These example sentences are selected automatically from various online news sources to reflect current usage of the word 'sulk.' Views expressed in the examples do not represent the opinion of Merriam-Webster or its editors. Send us feedback.

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First Known Use of sulk

Verb

1781, in the meaning defined above

Noun

1804, in the meaning defined at sense 1

History and Etymology for sulk

Verb

back-formation from sulky

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Learn More about sulk

Statistics for sulk

Last Updated

23 Oct 2020

Cite this Entry

“Sulk.” Merriam-Webster.com Dictionary, Merriam-Webster, https://www.merriam-webster.com/dictionary/sulk. Accessed 25 Oct. 2020.

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More Definitions for sulk

sulk

verb
How to pronounce sulk (audio)

English Language Learners Definition of sulk

 (Entry 1 of 2)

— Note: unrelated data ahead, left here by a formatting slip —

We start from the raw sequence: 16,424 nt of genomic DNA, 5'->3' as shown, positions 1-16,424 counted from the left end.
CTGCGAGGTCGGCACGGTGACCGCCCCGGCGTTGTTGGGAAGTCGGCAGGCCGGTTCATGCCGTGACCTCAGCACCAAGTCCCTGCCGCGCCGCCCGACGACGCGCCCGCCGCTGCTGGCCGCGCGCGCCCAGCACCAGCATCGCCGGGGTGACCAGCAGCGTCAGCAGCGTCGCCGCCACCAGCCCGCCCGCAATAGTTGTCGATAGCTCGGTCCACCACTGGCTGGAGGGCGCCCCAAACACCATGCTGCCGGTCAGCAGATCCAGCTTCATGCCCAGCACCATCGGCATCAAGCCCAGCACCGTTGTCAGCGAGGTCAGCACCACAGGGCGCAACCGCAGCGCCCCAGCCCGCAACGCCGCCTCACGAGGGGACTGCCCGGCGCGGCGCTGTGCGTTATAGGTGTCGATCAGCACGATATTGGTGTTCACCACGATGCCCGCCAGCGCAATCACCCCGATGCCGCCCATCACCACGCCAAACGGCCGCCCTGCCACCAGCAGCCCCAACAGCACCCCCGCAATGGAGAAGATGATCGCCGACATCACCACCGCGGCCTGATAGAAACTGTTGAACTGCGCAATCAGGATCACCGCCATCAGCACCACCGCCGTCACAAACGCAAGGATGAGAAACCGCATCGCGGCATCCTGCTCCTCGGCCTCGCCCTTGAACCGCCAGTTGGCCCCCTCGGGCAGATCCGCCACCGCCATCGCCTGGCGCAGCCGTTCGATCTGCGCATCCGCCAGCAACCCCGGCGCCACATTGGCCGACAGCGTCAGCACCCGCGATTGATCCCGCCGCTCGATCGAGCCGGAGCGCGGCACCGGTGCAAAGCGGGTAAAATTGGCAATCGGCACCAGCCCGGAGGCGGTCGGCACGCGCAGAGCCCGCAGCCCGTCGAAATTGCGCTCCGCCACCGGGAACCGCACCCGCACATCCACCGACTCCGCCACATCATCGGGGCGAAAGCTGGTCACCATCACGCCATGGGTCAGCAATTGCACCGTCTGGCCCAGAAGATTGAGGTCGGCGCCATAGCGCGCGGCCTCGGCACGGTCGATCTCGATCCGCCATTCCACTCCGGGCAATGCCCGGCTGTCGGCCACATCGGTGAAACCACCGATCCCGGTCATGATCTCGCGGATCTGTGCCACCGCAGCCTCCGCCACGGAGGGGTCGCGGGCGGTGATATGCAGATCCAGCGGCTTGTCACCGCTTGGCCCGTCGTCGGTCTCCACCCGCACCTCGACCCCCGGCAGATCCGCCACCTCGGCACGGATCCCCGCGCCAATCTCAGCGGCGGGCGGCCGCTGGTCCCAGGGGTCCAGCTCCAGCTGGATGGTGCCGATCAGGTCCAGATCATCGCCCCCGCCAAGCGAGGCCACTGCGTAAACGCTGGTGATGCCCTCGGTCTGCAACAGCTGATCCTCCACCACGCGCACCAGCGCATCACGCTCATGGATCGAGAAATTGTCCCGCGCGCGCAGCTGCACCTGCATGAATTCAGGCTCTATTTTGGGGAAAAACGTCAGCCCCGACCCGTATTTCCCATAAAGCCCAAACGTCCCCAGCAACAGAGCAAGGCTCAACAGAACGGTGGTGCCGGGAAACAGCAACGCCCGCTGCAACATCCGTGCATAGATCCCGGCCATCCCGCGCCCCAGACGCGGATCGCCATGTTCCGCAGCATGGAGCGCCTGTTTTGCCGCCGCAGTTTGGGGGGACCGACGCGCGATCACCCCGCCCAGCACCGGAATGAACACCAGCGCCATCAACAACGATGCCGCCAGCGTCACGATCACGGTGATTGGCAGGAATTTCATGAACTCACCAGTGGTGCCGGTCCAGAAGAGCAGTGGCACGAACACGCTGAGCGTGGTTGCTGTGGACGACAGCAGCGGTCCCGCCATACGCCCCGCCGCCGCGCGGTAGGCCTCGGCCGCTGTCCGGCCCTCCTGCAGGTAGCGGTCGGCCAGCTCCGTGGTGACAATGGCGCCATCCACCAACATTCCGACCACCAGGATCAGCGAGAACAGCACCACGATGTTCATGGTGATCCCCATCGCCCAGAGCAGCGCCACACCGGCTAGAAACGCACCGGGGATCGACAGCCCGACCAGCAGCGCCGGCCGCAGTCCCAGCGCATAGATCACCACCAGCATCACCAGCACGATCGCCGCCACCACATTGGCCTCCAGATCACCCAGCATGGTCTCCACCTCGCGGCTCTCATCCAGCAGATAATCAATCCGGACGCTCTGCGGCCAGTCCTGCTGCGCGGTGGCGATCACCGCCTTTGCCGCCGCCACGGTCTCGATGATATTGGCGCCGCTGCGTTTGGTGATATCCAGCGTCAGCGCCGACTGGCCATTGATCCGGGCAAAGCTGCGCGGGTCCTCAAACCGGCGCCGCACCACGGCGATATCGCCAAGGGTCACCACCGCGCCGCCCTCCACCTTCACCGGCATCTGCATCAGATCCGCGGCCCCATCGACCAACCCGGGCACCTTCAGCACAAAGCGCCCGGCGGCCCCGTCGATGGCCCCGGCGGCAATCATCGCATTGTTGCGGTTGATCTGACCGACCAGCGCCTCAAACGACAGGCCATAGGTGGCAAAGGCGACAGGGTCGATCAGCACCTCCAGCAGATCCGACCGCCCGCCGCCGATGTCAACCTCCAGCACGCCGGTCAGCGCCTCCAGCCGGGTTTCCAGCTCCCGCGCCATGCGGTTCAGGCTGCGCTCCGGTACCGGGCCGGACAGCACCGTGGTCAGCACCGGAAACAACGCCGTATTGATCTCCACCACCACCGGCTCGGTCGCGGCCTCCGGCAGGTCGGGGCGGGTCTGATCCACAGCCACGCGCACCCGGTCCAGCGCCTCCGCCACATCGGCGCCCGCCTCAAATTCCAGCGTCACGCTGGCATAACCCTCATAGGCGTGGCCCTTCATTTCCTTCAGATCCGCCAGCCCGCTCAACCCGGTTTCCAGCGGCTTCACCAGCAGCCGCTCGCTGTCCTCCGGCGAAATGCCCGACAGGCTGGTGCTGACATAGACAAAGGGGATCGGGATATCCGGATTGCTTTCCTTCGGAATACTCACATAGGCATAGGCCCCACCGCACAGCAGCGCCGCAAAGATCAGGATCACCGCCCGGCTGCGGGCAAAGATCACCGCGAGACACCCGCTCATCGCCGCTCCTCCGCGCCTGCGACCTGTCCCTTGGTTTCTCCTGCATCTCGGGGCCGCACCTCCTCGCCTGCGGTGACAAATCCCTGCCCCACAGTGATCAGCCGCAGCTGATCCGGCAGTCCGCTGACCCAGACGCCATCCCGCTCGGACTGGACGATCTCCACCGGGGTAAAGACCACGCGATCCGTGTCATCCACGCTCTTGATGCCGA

: to be angry or upset about something and to refuse to discuss it with other people

sulk

noun

English Language Learners Definition of sulk (Entry 2 of 2)

: a period of time when someone is angry or upset and refuses to speak

sulk

verb
\ ˈsəlk How to pronounce sulk (audio) \
sulked; sulking

Kids Definition of sulk

 (Entry 1 of 2)

: to be angry or irritable about something but childishly refuse to talk about it

sulk

noun

Kids Definition of sulk (Entry 2 of 2)

1 : the state of a person who is sullenly silent or irritable He has a case of the sulks.
2 : a sulky mood She's in a sulk.

More from Merriam-Webster on sulk

Thesaurus: All synonyms and antonyms for sulk

Nglish: Translation of sulk for Spanish Speakers